I ended 2010 by checking out three more of the most popular films of the year, two of which can possibly sneak their way into the big Oscar races. Each of these films are as different as they come with their stories, settings, and casts, but universally manage to hypnotize, impress, and entertain.
Based on the graphic novel series by Bryan Lee O’Malley, Scott Pilgrim vs. the World is a comical and visually out-of-this-world fantasy saga about a nerdy aspiring rock musician fighting for love, and eventually for more. Michael Cera stars as the title character, who finds the girl of his dreams in the offbeat, neon-colored coiffed Ramona Flowers (Mary Elizabeth Winstead). But in addition to already being romantically attached to a high schooler (Ellen Wong), Scott faces another dilemma: Having to defeat the League of Evil Exes. Each ex has unique qualities and powers that Scott, Ramona, and Scott’s band Sex Bob-omb must figure out and plan a strategy for defeat. Kieran Culkin and Anna Kendrick humorously portray Scott’s gay roommate and sister, respectively, and Chris Evans, Brandon Routh, and Jason Schwartzman make up some of Ramona’s evil exes.
While the plot is quite superficial, this film is brilliantly executed on all levels. It’s meant to be pure unadulterated fun, but no other movie released in the last year is quite like it. It plays out like a comic book in motion, with captions, sidebar illustrations, and words in large letters to emphasize sound effects, and the fights are like a real-life video game with graphics and a voiceover to announce the “K.O.!” after each bout. The visual effects are mindblowing. To put it quite bluntly, watching this movie is like going on a drug trip, minus the drugs. The cast and the characters are quirky and very likable, and in addition to being blown away by the special effects, lots of laughter is a guarantee in your movie-watching experience of Scott Pilgrim v. the World. Also, you’ll enjoy the rockin’ soundtrack.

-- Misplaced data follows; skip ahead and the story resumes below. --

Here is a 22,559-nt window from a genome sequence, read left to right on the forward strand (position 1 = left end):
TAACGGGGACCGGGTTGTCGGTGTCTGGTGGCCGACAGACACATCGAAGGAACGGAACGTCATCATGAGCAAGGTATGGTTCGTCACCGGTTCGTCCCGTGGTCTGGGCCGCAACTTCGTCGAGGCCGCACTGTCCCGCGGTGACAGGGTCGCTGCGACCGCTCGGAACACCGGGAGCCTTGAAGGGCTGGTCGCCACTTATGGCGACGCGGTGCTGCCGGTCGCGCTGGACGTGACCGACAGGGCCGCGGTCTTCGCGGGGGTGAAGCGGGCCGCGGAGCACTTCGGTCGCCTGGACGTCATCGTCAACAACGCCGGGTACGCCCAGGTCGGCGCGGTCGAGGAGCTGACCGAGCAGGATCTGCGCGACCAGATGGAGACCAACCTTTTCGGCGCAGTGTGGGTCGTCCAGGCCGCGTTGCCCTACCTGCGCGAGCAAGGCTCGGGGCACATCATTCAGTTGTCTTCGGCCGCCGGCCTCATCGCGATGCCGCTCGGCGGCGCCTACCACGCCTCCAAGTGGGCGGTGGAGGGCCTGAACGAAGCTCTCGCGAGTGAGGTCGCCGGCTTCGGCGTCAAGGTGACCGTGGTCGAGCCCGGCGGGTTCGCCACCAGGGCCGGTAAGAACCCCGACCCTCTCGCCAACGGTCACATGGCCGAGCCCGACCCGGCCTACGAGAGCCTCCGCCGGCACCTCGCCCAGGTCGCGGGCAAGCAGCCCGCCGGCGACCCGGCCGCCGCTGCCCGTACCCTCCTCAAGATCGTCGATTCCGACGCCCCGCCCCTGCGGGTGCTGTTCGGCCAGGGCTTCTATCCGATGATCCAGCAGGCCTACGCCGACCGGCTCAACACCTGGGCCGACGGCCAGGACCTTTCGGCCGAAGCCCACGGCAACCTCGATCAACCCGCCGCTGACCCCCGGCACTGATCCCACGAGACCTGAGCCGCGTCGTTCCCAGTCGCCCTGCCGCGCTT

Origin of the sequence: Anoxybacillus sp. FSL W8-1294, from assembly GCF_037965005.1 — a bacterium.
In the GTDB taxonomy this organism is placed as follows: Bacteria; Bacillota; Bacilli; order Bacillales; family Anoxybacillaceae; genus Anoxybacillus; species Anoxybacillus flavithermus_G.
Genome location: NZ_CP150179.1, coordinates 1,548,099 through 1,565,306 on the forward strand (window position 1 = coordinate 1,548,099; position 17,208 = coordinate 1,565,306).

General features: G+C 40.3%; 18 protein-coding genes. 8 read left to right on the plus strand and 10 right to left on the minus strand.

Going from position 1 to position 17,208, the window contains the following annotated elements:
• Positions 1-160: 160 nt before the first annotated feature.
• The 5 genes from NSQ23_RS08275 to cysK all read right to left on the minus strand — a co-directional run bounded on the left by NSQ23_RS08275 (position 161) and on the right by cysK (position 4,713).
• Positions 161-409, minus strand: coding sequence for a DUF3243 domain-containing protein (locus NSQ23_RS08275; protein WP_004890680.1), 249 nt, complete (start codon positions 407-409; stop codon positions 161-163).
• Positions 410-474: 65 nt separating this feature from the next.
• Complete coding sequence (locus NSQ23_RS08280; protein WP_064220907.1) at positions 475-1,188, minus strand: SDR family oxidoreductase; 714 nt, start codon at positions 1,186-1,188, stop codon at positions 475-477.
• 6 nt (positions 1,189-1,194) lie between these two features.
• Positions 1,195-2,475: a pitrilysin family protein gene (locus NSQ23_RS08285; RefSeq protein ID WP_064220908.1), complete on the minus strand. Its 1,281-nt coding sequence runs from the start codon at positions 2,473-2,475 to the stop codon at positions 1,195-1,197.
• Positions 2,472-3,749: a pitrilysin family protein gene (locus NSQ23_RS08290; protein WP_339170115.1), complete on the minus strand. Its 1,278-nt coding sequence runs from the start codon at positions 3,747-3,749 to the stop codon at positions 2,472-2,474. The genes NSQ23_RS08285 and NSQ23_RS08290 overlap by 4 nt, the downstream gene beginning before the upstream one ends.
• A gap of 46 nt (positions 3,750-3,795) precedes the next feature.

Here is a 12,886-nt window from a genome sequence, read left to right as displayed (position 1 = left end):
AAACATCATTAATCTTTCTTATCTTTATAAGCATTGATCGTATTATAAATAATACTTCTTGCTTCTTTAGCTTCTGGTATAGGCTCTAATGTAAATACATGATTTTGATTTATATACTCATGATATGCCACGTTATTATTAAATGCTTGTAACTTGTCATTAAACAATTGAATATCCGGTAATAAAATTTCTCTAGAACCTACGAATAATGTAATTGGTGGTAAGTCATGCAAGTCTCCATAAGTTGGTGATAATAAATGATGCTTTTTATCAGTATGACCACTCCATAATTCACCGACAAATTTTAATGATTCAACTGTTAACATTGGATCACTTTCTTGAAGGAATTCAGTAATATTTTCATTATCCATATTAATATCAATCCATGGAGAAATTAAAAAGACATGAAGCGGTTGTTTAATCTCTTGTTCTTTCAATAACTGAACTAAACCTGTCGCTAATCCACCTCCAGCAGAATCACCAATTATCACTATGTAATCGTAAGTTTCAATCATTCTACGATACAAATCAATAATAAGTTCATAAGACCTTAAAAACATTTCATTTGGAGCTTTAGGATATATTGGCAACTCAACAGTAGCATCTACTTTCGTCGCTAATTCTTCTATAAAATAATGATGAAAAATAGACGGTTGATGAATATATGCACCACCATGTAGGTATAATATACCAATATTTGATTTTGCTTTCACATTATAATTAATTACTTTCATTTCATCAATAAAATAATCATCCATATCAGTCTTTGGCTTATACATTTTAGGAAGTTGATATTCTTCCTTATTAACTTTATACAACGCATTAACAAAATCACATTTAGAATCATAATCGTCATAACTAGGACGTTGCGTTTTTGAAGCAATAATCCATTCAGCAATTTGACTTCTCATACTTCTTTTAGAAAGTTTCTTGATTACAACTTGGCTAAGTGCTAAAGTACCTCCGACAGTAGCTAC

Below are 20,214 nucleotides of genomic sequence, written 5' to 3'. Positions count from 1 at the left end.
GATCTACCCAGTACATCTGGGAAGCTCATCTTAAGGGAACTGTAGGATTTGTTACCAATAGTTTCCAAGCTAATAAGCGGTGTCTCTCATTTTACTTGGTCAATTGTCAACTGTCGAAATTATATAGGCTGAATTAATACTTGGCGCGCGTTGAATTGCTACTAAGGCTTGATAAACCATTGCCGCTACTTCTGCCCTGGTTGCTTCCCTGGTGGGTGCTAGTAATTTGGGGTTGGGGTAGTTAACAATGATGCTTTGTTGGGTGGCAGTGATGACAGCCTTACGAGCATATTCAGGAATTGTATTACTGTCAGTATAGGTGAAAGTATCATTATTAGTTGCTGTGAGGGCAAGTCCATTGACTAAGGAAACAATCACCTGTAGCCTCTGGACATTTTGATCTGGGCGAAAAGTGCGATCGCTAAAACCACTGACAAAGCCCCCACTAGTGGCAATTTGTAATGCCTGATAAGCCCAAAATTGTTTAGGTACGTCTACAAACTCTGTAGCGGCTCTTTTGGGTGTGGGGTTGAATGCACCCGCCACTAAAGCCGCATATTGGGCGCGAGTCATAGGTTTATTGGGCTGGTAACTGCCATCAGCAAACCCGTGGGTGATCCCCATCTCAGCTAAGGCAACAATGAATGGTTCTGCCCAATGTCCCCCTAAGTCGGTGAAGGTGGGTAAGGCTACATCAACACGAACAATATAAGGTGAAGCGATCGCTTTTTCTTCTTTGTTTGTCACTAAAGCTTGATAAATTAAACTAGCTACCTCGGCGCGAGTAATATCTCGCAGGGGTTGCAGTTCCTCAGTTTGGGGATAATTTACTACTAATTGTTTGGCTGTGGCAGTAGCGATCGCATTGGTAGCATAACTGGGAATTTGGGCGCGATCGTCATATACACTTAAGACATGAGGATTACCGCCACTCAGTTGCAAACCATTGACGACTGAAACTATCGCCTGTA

While Cera’s performance in the film was critically recognized (Best Actor in a Comedy/Musical at the Golden Satellite Awards), it’s actually quite a disappointment that it hasn’t received any Golden Globe nominations, especially when questionable films like Alice in Wonderland and The Tourist don’t belong in the Comedy/Musical category. It’d be nice to see it land a nod in the Best Visual Effects category at the Oscars to make amends. An underrated and overlooked movie, Scott Pilgrim vs. the World is bound to be a cult classic in the near future.
OVERALL SCORE: 8.5/10
Leonardo DiCaprio was the king of the 2010 box office—not just with the release of Inception, but with the February release of a dark psychological thriller directed by frequent collaborator Martin Scorsese. Hell, DiCaprio’s character here was almost eerily similar to Dom Cobb that Scorsese’s film almost felt like an alternate universe prelude to Christopher Nolan’s movie. Welcome to Shutter Island.
Set in 1954, DiCaprio stars as U.S. Marshal Teddy Daniels, who is sent to investigate the disappearance of a patient from Boston’s Shutter Island Ashcliffe Hospital for the criminally insane. With his partner Chuck Aule (Mark Ruffalo), Teddy interviews doctors and other patients and attempts to search records to find leads in the case. But it’s only a matter of time when he has to take matters into his own hands and makes startling discoveries about the patient in question and others in the hospital, and the extreme and unethical methods the staff uses to treat them. Or, it may just be that he’s falling into his own delusions. Ben Kingsley and Max von Sydow play two of the hospital’s most renowned doctors and Michelle Williams plays Teddy’s biggest haunt—his wife. Emily Mortimer, Patricia Clarkson, Jackie Earle Haley, John Carroll Lynch, and Elias Koteas co-star.